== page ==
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Wednesday, July 6, 2011

Enjoy The Same Benefits as the Farmers who Produce Your Food

Guest Blog - Kevin Pearia, USDA - We welcome Kevin to the blog and are excited for his post that is very relevant information for consumers in rural America. Please enjoy!

Without farmers, families across the country would not be putting food on the table. Thousands of farmers—from cattle ranchers to dairy farmers—in the U.S. purchased their home with financing from the Rural Home Loan program. However, the program no longer requires borrowers to be farmers. Whether prospective homebuyers produce the food or serve at supper, a USDA loan may be the best home financing option.

When it took shape in 1987, the Rural Home Loan program was only for farmers. The federal government intended to fill a void in the home-financing market. Rural areas were lacking the credit needed to provide homebuyers with mortgages, so USDA loans were introduced. In time the program adopted changes to provide affordable mortgages to low- and middle-income families living in rural areas. Now, however, it is no longer a requirement of the program to be a farmer.

USDA loans come jam-packed with financial benefits. Without question, the most beloved feature is paying no money down. As long as the USDA deems the home reasonably sized for the family, it’s possible to get a loan worth 102 percent of the appraised value. The Rural Home Loan program does not have a purchase price maximum, either. The program comes with a 2-percent funding fee, which can be lumped into the total loan, hence 102 percent. There are more perks to USDA loans, such as:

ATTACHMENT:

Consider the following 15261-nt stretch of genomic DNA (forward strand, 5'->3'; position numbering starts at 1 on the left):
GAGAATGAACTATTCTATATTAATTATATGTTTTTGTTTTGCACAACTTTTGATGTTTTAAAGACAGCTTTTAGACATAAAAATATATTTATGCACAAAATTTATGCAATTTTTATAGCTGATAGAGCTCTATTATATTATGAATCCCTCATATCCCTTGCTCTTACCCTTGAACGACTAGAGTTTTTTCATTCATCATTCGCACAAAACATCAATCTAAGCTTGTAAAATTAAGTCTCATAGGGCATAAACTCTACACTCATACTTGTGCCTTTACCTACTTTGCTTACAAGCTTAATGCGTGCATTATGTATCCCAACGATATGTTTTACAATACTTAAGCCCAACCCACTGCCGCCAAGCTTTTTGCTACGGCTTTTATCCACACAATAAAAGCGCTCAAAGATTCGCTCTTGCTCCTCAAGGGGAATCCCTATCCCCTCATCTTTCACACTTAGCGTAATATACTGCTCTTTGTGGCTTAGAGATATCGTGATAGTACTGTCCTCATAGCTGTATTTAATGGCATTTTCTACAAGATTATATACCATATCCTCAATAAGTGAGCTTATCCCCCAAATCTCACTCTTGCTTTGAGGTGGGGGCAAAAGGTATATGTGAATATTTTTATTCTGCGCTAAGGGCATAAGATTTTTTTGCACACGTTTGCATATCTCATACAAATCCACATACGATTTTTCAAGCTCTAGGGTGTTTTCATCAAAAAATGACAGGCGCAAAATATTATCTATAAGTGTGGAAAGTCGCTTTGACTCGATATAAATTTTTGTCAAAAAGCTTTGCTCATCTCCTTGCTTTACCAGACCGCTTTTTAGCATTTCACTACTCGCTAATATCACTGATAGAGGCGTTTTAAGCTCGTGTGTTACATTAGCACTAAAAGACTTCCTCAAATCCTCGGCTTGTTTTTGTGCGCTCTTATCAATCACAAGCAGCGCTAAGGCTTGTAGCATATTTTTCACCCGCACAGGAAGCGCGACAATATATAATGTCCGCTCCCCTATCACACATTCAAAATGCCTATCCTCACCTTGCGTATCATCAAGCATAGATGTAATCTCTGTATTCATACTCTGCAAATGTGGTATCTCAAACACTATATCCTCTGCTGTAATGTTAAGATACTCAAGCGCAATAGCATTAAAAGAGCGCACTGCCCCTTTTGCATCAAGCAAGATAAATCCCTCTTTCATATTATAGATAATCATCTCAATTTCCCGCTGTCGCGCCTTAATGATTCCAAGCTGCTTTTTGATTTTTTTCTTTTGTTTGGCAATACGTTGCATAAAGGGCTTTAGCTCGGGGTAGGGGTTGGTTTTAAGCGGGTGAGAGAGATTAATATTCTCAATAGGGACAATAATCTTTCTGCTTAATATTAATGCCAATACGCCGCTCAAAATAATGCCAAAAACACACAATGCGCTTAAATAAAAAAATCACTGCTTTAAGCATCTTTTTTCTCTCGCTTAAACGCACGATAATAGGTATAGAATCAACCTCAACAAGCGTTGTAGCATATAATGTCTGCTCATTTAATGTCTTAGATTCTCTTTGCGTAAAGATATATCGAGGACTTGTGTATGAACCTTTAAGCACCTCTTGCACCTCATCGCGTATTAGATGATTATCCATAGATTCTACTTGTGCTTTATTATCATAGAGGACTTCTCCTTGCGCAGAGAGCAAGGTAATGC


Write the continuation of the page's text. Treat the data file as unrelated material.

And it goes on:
• -Fixed interest rates even for loans with 38-year lives
  • -No private mortgage insurance
  • -Lower closing costs than traditional loans
  • -Financing for a purchase, repair, construction, renovation or refinance
Nationwide, there are about 800 field offices serving people who want to buy a home in a rural area. Eligible properties must be in a rural area that meets the USDA’s requirements. Usually, such areas are in or near cities, townships or villages with fewer than 25,000 people. They also do not have enough credit per the USDA’s judgment. The department will also determine if a house hold can afford the loan’s principle, interest, taxes and insurance (PITI). USDA-lenders seek credit scores no lower than 620, and debt-to-income (DTI) ratios no higher than 41 percent. Eligible borrowers currently occupy inadequate housing for the size of their family and seek housing that is an appropriate size for their family.

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